Five Things We the Church Should Know about Technological Change (2 of 5): Technology Creates Winners and Losers

This post is part 2 of 5 in a series exploring the implications of Neil Postman’s Five Things We Need to Know About Technological Change for the Christian community.

  1. Technology is Always a Trade-Off

2. Technology Creates Winners and Losers

Britannica KidIf you are a child of the 80s or early 90s, you might remember commercials with a geeky kid promoting Encyclopedia Britannica. It turns out that not only was the kid a “geek,” but he was also part of a group of “losers” in the game of technological progress.

In part 1, we saw that technology is always a trade-off of advantages and disadvantages. The second thing we need to know about technological change is that those trade-offs are never evenly distributed among the population. For every new technology, some people benefit greatly, but often that benefit is at the expense of others.

Today, Google is now a multi-billion dollar company while Britannica is almost completely forgotten. Looking back, when the automobile was invented, car makers profited, while blacksmiths were left behind. Further back, the printing press made printers rich and copiers obsolete.

Winners and Losers in the Church

While the prior topic of “trade-offs” was more abstract, the concept of “winners and losers” deals with real people’s lives. Here are just a few places where technology creates winners and losers within ministries and churches.

Ministry Staffing

  • Speakers: The communication technology of the 20th and 21st centuries first enabled the large church and now has blossomed into today’s video and internet campuses. These technologies have tended to enable popular speakers with large budgets to be “winners,” while those speakers whose skill may need more time to develop tend to be on the losing end.
  • Technical Staff: People like me, those with specialized technical knowledge (web design, video production, programming, etc.) now have very prominent roles in churches and ministries. Compare the ratio of technical to non-technical staff of a church today with the same one 40 years ago, and you’ll see some clear “winners.”

The point here is not to be critical of video campuses or technical workers in ministries. Personally, I think it’s amazing that churches are hiring members of the body of Christ with technical and artistic skill, and I love that art and beauty are again being valued. Just yesterday, I received an encouraging email from a deaf woman who found that DTS was the only seminary she could find with online education technology supporting the hearing impaired. I wrote the software for this, and I’m glad that she and I are “winners.”

However, for all those positives, we must remember that there are real people who come out on the losing end of technology at times. For example, in the recent economic downturn, my employer Dallas Seminary, had to reduce some of its staff. My job and department were not affected, but many non-technical personnel were let go. Sadly, in this case, there were clear winners and losers. I found myself wondering,

“If my job stability were on the basis of the requirements of a elders and deacons in 1 Timothy and Titus rather than my specialized technical knowledge, would I still be employed?”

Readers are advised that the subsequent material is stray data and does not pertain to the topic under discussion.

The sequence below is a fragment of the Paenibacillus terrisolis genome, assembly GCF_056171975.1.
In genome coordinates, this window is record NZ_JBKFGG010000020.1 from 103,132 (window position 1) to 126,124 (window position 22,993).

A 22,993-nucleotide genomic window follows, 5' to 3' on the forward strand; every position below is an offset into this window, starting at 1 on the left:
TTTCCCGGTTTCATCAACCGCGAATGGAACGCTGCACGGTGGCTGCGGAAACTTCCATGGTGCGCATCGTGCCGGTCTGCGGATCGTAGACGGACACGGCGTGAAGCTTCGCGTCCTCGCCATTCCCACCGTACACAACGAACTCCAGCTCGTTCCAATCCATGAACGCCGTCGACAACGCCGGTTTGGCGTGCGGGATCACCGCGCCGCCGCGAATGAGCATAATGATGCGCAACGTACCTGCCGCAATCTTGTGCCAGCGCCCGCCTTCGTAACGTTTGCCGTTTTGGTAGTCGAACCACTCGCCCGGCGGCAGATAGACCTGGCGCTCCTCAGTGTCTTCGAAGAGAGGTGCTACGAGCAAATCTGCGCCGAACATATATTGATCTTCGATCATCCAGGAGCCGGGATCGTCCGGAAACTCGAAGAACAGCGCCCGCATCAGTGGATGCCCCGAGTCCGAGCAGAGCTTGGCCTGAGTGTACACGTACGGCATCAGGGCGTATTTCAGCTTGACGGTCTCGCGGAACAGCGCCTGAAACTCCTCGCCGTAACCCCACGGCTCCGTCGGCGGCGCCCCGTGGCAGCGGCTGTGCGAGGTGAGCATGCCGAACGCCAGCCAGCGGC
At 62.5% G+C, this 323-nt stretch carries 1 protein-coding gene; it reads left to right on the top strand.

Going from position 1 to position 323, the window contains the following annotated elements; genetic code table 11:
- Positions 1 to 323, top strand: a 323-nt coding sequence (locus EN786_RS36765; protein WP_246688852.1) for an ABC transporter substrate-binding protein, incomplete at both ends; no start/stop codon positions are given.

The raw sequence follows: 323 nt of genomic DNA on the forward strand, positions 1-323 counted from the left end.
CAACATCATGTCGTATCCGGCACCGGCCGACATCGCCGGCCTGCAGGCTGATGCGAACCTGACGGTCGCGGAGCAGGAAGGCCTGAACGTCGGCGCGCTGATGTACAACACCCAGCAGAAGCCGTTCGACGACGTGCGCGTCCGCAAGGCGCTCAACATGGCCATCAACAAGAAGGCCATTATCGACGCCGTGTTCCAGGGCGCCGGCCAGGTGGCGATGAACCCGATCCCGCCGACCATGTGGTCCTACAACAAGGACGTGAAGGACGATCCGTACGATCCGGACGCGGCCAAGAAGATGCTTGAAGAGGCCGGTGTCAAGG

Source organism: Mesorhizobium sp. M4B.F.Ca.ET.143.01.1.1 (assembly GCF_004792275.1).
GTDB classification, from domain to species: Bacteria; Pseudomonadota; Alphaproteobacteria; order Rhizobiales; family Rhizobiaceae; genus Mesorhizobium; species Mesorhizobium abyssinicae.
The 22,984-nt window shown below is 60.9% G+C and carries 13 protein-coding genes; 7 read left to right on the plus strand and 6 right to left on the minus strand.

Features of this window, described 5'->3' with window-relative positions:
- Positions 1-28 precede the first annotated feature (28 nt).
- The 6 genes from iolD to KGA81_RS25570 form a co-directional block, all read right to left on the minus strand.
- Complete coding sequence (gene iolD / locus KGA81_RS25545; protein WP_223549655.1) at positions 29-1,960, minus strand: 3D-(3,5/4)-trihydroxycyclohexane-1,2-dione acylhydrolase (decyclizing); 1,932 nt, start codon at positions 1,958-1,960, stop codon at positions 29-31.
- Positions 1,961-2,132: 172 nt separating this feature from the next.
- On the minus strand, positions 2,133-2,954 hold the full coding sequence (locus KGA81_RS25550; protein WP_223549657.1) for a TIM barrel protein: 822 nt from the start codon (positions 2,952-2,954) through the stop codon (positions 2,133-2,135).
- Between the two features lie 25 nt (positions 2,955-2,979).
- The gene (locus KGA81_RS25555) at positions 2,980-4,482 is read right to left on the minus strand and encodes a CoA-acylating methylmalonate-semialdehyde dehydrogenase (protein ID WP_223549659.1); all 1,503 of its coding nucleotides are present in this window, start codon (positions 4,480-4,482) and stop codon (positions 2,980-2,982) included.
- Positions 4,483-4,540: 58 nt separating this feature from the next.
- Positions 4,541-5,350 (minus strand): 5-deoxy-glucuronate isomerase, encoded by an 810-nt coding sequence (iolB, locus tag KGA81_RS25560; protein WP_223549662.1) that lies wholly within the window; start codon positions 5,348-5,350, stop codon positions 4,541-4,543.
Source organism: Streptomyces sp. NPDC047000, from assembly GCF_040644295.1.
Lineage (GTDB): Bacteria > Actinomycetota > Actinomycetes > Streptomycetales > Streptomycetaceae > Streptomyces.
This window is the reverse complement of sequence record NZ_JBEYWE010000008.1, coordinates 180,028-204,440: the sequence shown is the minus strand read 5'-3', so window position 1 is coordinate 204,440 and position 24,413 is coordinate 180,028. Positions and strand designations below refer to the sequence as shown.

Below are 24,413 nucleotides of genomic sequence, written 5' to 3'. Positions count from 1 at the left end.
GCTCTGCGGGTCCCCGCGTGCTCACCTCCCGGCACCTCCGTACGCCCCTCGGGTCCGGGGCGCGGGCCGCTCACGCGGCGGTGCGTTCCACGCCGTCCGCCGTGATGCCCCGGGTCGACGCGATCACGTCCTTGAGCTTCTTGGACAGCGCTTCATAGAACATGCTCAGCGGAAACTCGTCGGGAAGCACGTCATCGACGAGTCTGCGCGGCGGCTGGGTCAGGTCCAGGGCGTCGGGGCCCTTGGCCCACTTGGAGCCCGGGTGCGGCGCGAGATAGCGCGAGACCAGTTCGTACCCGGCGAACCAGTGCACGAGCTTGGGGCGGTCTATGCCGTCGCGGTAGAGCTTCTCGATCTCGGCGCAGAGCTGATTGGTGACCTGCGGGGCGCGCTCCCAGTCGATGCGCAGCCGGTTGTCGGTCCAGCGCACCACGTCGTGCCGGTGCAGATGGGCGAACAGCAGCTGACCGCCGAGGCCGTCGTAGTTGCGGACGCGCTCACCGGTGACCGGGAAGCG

Snap!

The Believing Community

Beyond the staffing of ministries, the people in our churches are affected by the technology we employ which has the possibility of segmenting them into groups:

  • Young and old: When a church adopts technology, it is also appealing to a certain audience. In most cases, a high-tech church will appeal more to the young and less to the old. Of course, we are commanded to reach the young, and their language and culture is technological, so we must speak that language. However, in our attempts to minister to the young, we must not neglect the older, much wiser saints who Paul said should be guiding us young folk (Titus 2). If our high-tech ways reach only the young, while alienating the old, we will lose out on their wisdom. Then everyone is a “loser.”
  • Rich and poor: Technology does not just separate the old from the young, it can also separate the rich from the poor. For all of our talk of being culturally relevant with the latest and greatest video and internet equipment, we rarely hear of anyone wanting to be culturally relevant to the poor and lo-tech. For me, that would be following Jesus a little too closely!
  • Outside the Church: Finally, we need to be sensitive to the technological shifts happening outside the walls of our churches. Right now, autoworkers in Detroit are suffering, as are financers in New York and assembly line workers in China. As we look around and see technological change, often enjoying cool new gadgets, we need to remember that there is someone out there on the losing end who may be in need the love of Christ.

It would be a mistake to conclude that we should reject or run from technology because it can create “winners” and “losers.” Instead, we ought to recognize that technology is not perfect and that for all its good, there is a cost to using it – sometimes that cost is in persons. Hopefully, by understanding these technological times we can guard against pride in our devices and skills and be more aware of those in need of the love of Christ.

Do you have thoughts on how you’ve seen some benefit from technology more than others within ministries? How do you attempt to balance this in your own ministry?